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Differential response of plasma and immune cell's vitamin E levels to physical activity and antioxidant vitamin supplementation.
Eur J Clin Nutr. 2005 Jun; 59(6):781-8.EJ

Abstract

OBJECTIVE

To assess the differential response of plasma, lymphocyte and neutrophil vitamin E levels to high-intensity physical activity and to vitamin C and E supplementation.

SUBJECTS

In all, 14 male trained amateur runners (32-36 y old) were randomly divided in two groups (supplemented and placebo), and participated in a half marathon race. The subjects did not take any other supplements than the ones provided for this study.

INTERVENTION

Vitamin C (152 mg/day) and E (50 mg/day) supplementation was administrated to athletes for a month, using a new almond-based isotonic and energetic beverage (supplemented group). The usual dietary habits of participants were assessed using a self-reported 7-day 24-h recall before the day of the study. To avoid the beverage influence, nonenriched vitamin C and E almond-based isotonic and energetic beverage was given to the placebo group. After 1 month, subjects participated in a half marathon race (21 km run). Vitamin E concentration was determined in plasma, neutrophils and lymphocytes before and immediately after the race, and 3 h after finishing the race.

RESULTS

Daily energy intake and caloric profile of supplemented and placebo group were not different except for vitamin C and E supplementation. Vitamin supplementation and exercise had no effect on vitamins E levels in plasma. The exercise significantly (P<0.05) increased the lymphocyte vitamin E concentration both in the placebo (+119%) and supplemented groups (+128%), and neutrophil vitamin E content in the supplemented group (+88%). These levels remained significantly (P<0.05) high after the short recovery. After exercise, vitamin E levels in lymphocytes and neutrophils of supplemented subjects were practically twice the levels before exercise, whereas neutrophil vitamin E content of the placebo group was close to those in plasma.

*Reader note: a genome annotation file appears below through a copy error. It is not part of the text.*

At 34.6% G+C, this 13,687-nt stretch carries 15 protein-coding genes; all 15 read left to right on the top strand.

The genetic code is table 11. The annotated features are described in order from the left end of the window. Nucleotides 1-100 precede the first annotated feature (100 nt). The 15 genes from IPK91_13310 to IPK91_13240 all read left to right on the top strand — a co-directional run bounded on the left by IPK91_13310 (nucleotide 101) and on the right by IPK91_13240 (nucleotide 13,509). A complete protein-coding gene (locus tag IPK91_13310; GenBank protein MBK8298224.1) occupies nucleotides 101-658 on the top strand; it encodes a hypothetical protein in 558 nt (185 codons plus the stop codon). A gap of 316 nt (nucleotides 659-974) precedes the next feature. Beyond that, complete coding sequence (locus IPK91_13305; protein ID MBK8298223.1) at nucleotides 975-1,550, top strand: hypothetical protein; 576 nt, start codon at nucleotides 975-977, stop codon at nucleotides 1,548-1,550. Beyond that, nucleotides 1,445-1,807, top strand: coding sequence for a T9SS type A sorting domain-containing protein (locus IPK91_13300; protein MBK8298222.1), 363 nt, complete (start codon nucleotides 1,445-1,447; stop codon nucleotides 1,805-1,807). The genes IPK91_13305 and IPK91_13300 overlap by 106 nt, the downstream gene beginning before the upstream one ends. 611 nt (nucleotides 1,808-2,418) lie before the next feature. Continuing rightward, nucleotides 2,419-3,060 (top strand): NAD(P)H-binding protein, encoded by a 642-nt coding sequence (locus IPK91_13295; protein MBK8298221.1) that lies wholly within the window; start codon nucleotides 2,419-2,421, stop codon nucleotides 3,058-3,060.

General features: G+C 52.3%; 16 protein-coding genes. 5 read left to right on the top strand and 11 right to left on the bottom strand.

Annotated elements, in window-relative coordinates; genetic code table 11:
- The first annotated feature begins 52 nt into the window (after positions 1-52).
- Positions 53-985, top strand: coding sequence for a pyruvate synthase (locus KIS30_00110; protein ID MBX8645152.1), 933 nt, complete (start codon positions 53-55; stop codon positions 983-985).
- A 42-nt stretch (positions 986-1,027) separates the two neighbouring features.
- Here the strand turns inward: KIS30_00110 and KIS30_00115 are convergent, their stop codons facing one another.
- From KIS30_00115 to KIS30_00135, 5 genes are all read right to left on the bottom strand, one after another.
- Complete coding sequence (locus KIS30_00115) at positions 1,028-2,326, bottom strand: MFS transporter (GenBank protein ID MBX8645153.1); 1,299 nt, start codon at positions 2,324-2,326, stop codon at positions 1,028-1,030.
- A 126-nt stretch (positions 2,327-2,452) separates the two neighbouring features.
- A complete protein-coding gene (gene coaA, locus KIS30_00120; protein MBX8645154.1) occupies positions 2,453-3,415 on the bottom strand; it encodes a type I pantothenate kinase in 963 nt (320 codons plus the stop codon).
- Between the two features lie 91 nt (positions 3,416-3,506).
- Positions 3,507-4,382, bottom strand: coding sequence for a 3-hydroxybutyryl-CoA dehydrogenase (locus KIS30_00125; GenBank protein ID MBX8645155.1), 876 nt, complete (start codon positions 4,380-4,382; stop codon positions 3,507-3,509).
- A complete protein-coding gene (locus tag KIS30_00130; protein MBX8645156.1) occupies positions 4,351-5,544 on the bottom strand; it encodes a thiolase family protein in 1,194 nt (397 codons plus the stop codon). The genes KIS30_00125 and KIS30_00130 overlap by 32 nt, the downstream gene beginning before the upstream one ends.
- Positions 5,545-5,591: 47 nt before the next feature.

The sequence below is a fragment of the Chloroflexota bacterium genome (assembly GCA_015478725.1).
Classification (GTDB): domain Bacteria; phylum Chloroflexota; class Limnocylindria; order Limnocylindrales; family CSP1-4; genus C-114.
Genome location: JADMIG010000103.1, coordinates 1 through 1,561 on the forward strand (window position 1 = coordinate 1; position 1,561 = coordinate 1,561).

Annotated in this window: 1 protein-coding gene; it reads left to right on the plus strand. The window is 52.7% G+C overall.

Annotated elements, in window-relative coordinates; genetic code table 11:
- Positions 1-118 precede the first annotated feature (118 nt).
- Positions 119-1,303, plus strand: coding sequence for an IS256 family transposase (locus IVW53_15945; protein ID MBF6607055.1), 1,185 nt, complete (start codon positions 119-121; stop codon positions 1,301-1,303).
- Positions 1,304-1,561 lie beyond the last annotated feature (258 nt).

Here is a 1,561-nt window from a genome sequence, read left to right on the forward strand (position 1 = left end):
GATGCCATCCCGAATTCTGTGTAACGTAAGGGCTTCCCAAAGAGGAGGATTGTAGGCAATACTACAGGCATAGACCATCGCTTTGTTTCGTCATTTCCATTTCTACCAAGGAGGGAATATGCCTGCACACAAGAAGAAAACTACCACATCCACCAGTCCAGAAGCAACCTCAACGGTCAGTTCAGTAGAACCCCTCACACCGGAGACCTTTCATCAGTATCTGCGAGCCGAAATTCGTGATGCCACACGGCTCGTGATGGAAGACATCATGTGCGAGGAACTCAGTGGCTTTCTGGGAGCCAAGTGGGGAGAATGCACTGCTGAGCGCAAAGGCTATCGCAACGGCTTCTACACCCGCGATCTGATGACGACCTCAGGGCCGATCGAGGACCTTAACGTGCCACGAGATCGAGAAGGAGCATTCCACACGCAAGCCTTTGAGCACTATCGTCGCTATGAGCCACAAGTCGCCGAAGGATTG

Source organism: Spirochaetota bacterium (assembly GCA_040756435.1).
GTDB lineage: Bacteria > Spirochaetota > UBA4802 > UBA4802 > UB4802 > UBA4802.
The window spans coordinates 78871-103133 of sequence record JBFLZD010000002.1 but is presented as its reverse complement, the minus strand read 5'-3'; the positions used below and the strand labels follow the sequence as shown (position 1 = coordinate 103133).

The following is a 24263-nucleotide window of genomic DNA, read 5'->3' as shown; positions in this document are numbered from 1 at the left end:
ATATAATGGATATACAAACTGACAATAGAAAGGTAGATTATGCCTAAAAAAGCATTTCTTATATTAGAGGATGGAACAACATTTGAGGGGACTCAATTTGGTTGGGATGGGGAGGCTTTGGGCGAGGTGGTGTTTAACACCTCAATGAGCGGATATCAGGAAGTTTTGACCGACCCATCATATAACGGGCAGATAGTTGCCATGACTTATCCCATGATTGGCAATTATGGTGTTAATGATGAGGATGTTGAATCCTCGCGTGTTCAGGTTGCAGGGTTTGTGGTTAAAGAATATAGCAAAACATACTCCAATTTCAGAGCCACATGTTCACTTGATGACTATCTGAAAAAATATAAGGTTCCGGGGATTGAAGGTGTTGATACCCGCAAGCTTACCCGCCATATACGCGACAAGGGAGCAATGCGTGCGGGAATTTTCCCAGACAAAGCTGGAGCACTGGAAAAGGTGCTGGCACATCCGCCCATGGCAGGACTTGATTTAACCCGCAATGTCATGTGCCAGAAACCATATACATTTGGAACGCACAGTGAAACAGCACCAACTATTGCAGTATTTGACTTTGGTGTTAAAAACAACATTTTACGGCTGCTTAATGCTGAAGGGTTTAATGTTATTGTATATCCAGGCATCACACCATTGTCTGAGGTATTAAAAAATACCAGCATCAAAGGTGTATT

CONCLUSION

After endurance exercise, lymphocytes increased their vitamin E content in the supplemented and placebo subjects whereas this trend in neutrophils was just observed in the supplemented group. The determination of vitamin E content in lymphocytes and neutrophils after exercise is a useful tool to assess the functional status of vitamin E.

Authors+Show Affiliations

Research Group on Community Nutrition and Oxidative Stress, Laboratory of Physical Activity Sciences, Research Institute on Health Sciences (IUNICS), University of the Balearic Islands (UIB), Palma de Mallorca, Spain.No affiliation info availableNo affiliation info availableNo affiliation info availableNo affiliation info availableNo affiliation info availableNo affiliation info available

Pub Type(s)

Clinical Trial
Journal Article
Randomized Controlled Trial

Language

eng

PubMed ID

15870820

Citation

Cases, N, et al. "Differential Response of Plasma and Immune Cell's Vitamin E Levels to Physical Activity and Antioxidant Vitamin Supplementation." European Journal of Clinical Nutrition, vol. 59, no. 6, 2005, pp. 781-8.
Cases N, Aguiló A, Tauler P, et al. Differential response of plasma and immune cell's vitamin E levels to physical activity and antioxidant vitamin supplementation. Eur J Clin Nutr. 2005;59(6):781-8.